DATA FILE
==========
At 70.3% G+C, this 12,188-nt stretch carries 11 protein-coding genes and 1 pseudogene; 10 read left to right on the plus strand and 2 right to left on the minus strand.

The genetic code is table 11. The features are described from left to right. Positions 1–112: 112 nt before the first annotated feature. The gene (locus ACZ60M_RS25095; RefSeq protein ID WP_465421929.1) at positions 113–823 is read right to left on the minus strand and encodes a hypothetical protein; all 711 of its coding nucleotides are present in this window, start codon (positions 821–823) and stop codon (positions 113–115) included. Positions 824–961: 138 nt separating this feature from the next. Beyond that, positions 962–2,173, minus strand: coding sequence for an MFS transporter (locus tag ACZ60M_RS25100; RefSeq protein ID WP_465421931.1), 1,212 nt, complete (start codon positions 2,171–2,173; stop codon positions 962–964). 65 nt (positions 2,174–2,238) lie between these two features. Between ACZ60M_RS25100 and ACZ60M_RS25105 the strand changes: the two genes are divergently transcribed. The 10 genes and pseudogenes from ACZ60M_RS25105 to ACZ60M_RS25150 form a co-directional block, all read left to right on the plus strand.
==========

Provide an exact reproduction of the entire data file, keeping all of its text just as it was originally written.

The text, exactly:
At 70.3% G+C, this 12,188-nt stretch carries 11 protein-coding genes and 1 pseudogene; 10 read left to right on the plus strand and 2 right to left on the minus strand.

The genetic code is table 11. The features are described from left to right. Positions 1–112: 112 nt before the first annotated feature. The gene (locus ACZ60M_RS25095; RefSeq protein ID WP_465421929.1) at positions 113–823 is read right to left on the minus strand and encodes a hypothetical protein; all 711 of its coding nucleotides are present in this window, start codon (positions 821–823) and stop codon (positions 113–115) included. Positions 824–961: 138 nt separating this feature from the next. Beyond that, positions 962–2,173, minus strand: coding sequence for an MFS transporter (locus tag ACZ60M_RS25100; RefSeq protein ID WP_465421931.1), 1,212 nt, complete (start codon positions 2,171–2,173; stop codon positions 962–964). 65 nt (positions 2,174–2,238) lie between these two features. Between ACZ60M_RS25100 and ACZ60M_RS25105 the strand changes: the two genes are divergently transcribed. The 10 genes and pseudogenes from ACZ60M_RS25105 to ACZ60M_RS25150 form a co-directional block, all read left to right on the plus strand.